Philosophers Philosophise in Second Life

What happens when you take 6 online philosophy students with and average age of about 50* and attempt to run a discussion session on ‘identity’ in Second Life after only two short orientation sessions that not everyone could attend?

Well against my expectations they actually spend the majority of the time ‘really doing philosophy’ (to quote the tutor) and then 4 of them arrange to continue the discussions on a regular basis after the official ‘Open Habitat’ project pilot has finished. General enthusiasm all round and many constructive comments on how future sessions could be organised and formatted.

So the initial question I ask myself is not “why did this work?” but “why did I think it wasn’t going to work?” The answer can probably contains an number of things that I didn’t consider until it was clear that the sessions were going ok.

  1. The majority of the participants were experienced philosophers. They did not have to grapple with the environment AND the subject. Once they had learnt how to text chat, move and sit down (an activity they all seemed to enjoy) the rest was home territory.
  2. The tutor involved was enthusiastic, had experience of teaching online distant students via a VLE and had a clear understanding that Second Life was going to be different and required a new approach.
  3. I was on hand through the sessions to IM anyone in difficulties and more importantly I was in the same RL room as the tutor who was also new to Second Life.
  4. We were flexible with the teaching format and adjusted activities to fit the flow of the discussion and the speed of response from the students.
  5. The participants who signed up for the pilot self selected as those willing to investigate a possible new format. This was not a mandatory part of a course. In other words they were open to a new experience.

Philosophising as the sun sets

The debate begins

One of the most successful aspects of the sessions was breaking into small groups. We had placed simple breakout areas within view of each other but just out of the 20 meter range of local chat to avoid cross talk. The tutor could wander between groups much in the same way she would in RL. It was a format that the participants could relate to and it utilised the socio-spatial nature of the environment.

Small groups

The ‘red’ group with the ‘blue’ group in the background.

Another interesting technique was circulating a transcript of the chat after the session with annotations from the tutor. I could see this working very well for a rolling discussion over a number of sessions.

It wasn’t all plain sailing, some of the participants found the flow of the text chat too fast and too ‘bitty’. By the time they had formulated their thoughts things had moved on and a paragraph of text in the flow of a text chat can appear self indulgent. Of course this is a problem inherent in text chats as a format rather than an SL specific issue. The other major challenge seems to be facing in the right direction when sitting down or, at one point, sitting in a seat that has not already been taken.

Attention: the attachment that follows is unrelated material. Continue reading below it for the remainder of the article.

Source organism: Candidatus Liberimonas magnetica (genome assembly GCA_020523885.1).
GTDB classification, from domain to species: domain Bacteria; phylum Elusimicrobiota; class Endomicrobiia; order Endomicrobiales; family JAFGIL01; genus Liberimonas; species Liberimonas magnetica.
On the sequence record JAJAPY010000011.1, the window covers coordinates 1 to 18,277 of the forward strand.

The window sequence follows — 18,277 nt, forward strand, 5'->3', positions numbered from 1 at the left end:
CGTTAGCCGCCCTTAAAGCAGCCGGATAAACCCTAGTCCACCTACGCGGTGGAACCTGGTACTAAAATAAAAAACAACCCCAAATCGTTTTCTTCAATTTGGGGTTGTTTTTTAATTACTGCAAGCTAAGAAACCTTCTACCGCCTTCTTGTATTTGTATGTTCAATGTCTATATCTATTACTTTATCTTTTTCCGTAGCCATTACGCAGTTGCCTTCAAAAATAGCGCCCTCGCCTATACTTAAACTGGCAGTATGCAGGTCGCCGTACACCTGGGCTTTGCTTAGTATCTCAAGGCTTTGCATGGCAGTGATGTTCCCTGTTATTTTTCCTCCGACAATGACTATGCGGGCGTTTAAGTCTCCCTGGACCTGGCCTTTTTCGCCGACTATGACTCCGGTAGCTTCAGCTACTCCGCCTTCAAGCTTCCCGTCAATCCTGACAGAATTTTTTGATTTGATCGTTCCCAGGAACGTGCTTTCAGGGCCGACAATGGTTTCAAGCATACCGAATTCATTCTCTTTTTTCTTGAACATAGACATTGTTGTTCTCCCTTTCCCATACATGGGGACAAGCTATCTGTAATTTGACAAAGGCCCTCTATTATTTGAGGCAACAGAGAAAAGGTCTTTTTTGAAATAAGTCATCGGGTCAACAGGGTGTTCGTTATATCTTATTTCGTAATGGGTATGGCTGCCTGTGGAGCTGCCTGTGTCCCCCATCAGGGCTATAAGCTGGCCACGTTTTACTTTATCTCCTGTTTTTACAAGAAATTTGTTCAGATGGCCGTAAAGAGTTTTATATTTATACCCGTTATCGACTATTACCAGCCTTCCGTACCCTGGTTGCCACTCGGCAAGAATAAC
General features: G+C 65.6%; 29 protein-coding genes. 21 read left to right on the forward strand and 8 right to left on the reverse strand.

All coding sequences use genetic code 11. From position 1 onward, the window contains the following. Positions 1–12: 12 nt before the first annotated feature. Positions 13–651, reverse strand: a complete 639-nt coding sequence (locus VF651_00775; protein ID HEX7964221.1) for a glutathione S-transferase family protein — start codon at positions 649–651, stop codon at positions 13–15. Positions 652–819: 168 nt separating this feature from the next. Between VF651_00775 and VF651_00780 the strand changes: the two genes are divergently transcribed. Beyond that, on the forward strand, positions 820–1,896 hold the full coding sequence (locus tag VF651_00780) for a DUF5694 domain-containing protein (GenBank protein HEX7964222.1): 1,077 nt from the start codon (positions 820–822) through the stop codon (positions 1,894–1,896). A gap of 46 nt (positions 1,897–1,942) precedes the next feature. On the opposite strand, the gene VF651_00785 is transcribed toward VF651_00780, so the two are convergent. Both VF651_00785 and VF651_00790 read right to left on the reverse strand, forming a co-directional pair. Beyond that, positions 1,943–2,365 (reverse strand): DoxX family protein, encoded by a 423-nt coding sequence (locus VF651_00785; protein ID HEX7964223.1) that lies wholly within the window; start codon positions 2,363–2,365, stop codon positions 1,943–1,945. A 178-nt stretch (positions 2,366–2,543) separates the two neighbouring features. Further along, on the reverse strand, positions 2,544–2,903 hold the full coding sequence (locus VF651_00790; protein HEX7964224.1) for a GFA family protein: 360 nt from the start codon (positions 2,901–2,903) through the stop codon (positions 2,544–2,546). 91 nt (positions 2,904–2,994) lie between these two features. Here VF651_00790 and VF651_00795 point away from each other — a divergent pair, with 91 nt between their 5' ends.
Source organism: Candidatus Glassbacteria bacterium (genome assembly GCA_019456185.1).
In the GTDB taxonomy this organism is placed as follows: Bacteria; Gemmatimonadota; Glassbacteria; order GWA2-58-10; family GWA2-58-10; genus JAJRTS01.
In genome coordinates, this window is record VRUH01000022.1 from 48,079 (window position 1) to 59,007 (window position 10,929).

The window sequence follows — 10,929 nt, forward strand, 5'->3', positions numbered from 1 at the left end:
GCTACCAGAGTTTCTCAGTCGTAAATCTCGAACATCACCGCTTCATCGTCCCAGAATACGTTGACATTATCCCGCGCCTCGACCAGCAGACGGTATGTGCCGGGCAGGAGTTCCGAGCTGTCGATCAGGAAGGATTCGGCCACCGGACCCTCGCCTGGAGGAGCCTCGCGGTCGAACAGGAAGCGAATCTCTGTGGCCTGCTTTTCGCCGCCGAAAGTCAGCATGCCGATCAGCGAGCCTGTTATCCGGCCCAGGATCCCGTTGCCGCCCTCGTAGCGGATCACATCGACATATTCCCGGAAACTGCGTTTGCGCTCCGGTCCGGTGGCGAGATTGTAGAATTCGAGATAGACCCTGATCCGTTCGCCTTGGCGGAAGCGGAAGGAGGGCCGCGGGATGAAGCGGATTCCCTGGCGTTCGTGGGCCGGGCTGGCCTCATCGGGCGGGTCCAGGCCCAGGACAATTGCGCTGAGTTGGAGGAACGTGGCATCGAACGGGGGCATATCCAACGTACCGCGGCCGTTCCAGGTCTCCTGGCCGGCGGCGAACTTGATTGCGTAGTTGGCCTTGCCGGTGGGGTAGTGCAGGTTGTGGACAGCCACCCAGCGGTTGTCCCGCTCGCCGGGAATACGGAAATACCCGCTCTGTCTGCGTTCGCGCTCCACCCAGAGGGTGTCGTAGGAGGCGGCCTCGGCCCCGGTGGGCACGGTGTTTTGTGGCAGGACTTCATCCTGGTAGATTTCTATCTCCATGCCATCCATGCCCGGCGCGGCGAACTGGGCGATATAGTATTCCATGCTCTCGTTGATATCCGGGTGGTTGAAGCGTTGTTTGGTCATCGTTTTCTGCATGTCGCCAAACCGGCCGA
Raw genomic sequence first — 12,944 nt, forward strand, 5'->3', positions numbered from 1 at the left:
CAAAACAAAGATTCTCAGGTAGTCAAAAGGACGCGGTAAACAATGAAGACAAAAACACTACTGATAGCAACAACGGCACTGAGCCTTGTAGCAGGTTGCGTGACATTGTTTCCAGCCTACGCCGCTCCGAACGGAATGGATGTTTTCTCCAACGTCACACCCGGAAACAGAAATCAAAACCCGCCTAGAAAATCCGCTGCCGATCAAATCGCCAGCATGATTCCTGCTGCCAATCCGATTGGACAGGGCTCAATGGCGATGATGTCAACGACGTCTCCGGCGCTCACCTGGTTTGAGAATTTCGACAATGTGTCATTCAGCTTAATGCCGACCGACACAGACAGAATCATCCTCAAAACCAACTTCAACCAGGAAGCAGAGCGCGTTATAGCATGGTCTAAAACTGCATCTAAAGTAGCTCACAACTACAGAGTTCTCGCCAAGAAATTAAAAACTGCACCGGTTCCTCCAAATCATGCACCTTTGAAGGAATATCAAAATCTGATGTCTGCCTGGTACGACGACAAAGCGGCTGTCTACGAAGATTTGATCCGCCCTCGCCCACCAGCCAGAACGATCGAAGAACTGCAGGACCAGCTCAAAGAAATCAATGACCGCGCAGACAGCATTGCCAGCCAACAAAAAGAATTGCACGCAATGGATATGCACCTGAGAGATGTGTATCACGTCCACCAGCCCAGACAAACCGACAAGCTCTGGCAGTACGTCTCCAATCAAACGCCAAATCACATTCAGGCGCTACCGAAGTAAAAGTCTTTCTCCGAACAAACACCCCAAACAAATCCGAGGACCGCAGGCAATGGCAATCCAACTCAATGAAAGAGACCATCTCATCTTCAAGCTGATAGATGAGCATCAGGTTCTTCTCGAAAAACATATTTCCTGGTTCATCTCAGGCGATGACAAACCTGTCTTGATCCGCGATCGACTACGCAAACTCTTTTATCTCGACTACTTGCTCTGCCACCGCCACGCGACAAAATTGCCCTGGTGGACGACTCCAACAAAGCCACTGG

Have we met?

Have we met?

We now have a lot of data to sift through and many more questions to answer but my initial reaction is that this could become a very effective part of a distance programme blended between VLE and SL. The SL part providing a social underpinning to students who never get the chance to meet face-to-face.

Sunset discussion

The setting lends a noble atmosphere to the discussion

As to ‘technological barriers’ and ‘SL pain barriers’ it’s true to say that one of the perspective participants simply could not get into SL at all (a victim of SL graphics card brutality). However, with a little hand-holding the participants who could get in didn’t have too much trouble using the environment to philosophise and did not seem to get tied down by the platform as a technology.

 

*This is not meant as an ageist comment as I think the Prensky-esque notions of the digital native generation are a misnomer (by that I mean “completely wrong”). My point is that these participants are not ‘high tech’ nor are they ‘tech geeks’. They will only use a technology if it aids them in moving their learning forwards.

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One thought on “Philosophers Philosophise in Second Life

  1. The current e-Learning Masters class here at Oxford had a similar experience trying out SL as part of a class project. In spite of initial scepticism by both students and tutor, we found our sessions in SL surprisingly engaging and all the more interesting because one class member was in Greece and I was in Canada. The complete equality independent of physical location was intriguing. I also feel that the sense of play that is engendered in SL provides a positive quality for learning.

    As someone who is both over 50 and has used computers regularly in my work since I was 20, I am not sure I totally agree with Dave’s comments about digital natives. I think there *is* some kind of qualitative difference in the way those who have grown up in a digitally pervasive world actually navigate digital media. That group seems to have fluency with post-modern flows of information, ability at multitasking, and comfort with ambiguity.

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